Real estate investment trusts, or REITs, don't always get a lot of respect. Even though savvy real-estate investing is a proven means of building considerable wealth, REITs are often relegated to the "other" or "miscellaneous" category of most investment books, shows, and magazines. That is, of course, until they go on one of their periodic runs and briefly become the rediscovered darlings of Wall Street before fading away again.
Over the long haul, though, well-run REITs can provide investors with solid cash flow and a good hedge against the vagaries of other types of stock. What's more, the best REITs -- at least, those that actually own real estate -- also give investors exposure to the gradual but consistent appreciation in real estate that stems from the fact that nobody is making more land these days -- Japan's artificial island-building aside.
That's an admittedly long introduction for American Financial Realty Trust
First-quarter results were pretty solid. Revenue doubled while adjusted funds from operations (AFFO) climbed 13% by the company's calculations. Funds from operations (FFO), though, declined 27% as calculated by the National Association of Real Estate Investment Trusts' standard definition of the term, and 11% by the company's definition.
Through April, the company had acquired 22 properties at a total of $237 million while selling 43 properties for more than $33 million. The company also announced a sale of shares to units of Bank of America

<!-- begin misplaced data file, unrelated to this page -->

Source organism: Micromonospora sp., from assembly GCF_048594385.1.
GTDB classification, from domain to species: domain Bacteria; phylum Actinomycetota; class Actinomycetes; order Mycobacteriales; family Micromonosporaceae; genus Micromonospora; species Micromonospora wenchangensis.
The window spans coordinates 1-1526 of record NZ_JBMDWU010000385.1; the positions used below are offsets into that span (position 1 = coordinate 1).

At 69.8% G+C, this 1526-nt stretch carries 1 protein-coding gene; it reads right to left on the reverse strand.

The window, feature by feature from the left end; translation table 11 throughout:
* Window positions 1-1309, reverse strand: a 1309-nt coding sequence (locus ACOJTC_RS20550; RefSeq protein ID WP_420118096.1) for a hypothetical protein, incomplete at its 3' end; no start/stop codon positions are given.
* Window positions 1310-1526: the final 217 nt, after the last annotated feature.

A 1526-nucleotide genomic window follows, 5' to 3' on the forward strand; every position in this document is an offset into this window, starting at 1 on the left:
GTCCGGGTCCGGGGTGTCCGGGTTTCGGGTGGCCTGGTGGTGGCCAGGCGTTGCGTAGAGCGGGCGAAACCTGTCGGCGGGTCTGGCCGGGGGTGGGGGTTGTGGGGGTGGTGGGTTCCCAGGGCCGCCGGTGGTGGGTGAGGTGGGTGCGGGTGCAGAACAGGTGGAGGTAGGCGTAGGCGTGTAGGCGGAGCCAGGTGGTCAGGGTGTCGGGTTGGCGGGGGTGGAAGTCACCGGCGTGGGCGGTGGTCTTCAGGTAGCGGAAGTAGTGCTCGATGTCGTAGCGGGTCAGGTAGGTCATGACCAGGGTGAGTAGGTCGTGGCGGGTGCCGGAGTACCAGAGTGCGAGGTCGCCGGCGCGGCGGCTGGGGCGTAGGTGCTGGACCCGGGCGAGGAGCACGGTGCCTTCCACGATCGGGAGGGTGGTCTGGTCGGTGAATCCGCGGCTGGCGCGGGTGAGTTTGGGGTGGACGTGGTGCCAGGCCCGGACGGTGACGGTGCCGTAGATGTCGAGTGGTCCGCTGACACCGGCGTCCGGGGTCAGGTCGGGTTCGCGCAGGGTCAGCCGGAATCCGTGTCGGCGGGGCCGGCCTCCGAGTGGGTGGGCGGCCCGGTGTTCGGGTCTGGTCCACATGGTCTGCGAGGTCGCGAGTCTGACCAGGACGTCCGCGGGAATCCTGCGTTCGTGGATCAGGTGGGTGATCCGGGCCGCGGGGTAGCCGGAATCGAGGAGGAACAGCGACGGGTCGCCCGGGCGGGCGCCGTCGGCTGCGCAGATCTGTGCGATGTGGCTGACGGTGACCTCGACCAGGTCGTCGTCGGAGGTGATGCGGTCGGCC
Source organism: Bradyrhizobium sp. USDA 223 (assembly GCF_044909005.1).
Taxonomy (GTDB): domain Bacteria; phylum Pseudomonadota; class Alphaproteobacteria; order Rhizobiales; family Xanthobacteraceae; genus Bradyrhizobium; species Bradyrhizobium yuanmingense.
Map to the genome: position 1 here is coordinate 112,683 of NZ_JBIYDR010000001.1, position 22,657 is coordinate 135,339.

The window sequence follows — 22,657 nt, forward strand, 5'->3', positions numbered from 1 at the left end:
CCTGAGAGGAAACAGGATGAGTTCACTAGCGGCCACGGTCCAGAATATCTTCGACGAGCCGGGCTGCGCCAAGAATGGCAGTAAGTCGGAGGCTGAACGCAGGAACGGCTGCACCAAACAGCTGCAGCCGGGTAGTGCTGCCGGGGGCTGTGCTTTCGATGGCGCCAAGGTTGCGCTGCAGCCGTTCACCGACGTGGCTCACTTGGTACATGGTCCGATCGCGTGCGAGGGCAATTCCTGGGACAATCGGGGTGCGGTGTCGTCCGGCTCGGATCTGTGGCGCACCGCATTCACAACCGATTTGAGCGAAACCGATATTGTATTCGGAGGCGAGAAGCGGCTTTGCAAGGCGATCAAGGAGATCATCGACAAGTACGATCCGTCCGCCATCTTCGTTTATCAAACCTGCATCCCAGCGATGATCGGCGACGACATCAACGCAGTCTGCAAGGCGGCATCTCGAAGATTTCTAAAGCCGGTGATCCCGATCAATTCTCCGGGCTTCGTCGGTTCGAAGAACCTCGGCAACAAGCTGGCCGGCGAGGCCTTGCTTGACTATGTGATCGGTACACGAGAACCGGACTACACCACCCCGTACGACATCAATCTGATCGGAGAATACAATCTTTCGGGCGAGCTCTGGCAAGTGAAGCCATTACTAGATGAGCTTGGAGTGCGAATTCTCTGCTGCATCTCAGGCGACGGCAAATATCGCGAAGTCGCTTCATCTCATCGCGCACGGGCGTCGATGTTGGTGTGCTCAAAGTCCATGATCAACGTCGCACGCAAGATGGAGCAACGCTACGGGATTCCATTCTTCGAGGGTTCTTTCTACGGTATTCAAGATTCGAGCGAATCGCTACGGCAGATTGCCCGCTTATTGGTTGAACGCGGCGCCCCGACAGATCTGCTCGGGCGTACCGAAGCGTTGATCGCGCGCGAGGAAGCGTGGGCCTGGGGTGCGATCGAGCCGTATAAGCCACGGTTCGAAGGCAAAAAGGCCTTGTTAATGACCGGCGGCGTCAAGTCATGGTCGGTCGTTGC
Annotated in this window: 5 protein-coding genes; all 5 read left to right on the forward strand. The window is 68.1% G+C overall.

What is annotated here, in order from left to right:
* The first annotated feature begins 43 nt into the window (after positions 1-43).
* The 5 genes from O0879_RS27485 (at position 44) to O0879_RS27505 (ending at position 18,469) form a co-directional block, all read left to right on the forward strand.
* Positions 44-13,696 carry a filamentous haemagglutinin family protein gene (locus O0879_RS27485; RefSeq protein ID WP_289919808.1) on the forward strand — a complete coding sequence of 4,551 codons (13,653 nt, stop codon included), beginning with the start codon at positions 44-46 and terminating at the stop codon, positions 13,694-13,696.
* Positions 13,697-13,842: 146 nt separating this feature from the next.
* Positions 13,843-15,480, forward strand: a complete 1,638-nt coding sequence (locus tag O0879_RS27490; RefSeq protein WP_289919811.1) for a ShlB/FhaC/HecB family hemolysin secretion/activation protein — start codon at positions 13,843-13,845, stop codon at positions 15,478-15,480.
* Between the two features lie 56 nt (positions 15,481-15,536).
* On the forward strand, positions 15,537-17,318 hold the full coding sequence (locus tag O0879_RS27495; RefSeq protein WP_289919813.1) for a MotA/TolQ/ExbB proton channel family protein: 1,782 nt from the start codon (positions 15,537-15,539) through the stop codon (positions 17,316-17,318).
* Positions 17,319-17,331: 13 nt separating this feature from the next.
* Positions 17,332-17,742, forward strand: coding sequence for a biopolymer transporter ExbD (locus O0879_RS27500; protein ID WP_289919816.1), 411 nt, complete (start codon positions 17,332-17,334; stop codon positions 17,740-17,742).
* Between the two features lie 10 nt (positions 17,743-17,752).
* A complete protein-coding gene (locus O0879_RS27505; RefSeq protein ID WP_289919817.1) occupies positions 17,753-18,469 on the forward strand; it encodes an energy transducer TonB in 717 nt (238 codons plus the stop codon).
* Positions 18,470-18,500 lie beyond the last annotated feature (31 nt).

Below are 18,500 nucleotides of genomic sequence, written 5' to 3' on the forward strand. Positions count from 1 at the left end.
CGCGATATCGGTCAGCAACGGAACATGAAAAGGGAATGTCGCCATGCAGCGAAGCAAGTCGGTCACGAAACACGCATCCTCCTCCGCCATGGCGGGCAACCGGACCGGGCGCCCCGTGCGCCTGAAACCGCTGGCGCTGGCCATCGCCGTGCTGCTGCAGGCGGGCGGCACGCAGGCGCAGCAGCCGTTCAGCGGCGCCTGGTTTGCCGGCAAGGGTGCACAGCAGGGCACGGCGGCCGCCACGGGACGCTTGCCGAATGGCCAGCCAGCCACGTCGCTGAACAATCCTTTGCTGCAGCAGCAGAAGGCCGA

There's a lot to like about AFR's basic business model. While the banking industry increasingly consolidates, the number of branches continues to rise, slowly but steadily.
What's more, I don't believe there are any compellingly critical risks to the company's basic business model. Yes, the company garners a lot of its income from just a few sources --Bank of America, Wachovia, and State Street
That's not to say that AFR is a risk-free way to reap a 7%-plus dividend. The company has a hefty debt load, and the ratio of price to FFO seems a bit high to this Fool. Investors with some risk tolerance can chalk that up as the trade-off for an above-average dividend. Although I'd prefer to see less debt and a cheaper valuation, I really do like what AFR does. This could be an intriguing opportunity for more risk-tolerant income investors.
Read these Foolish takes on AFR and other REITs, ASAP:
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Fool contributor Stephen Simpson has no financial interest in any stocks mentioned (that means he's neither long nor short the shares).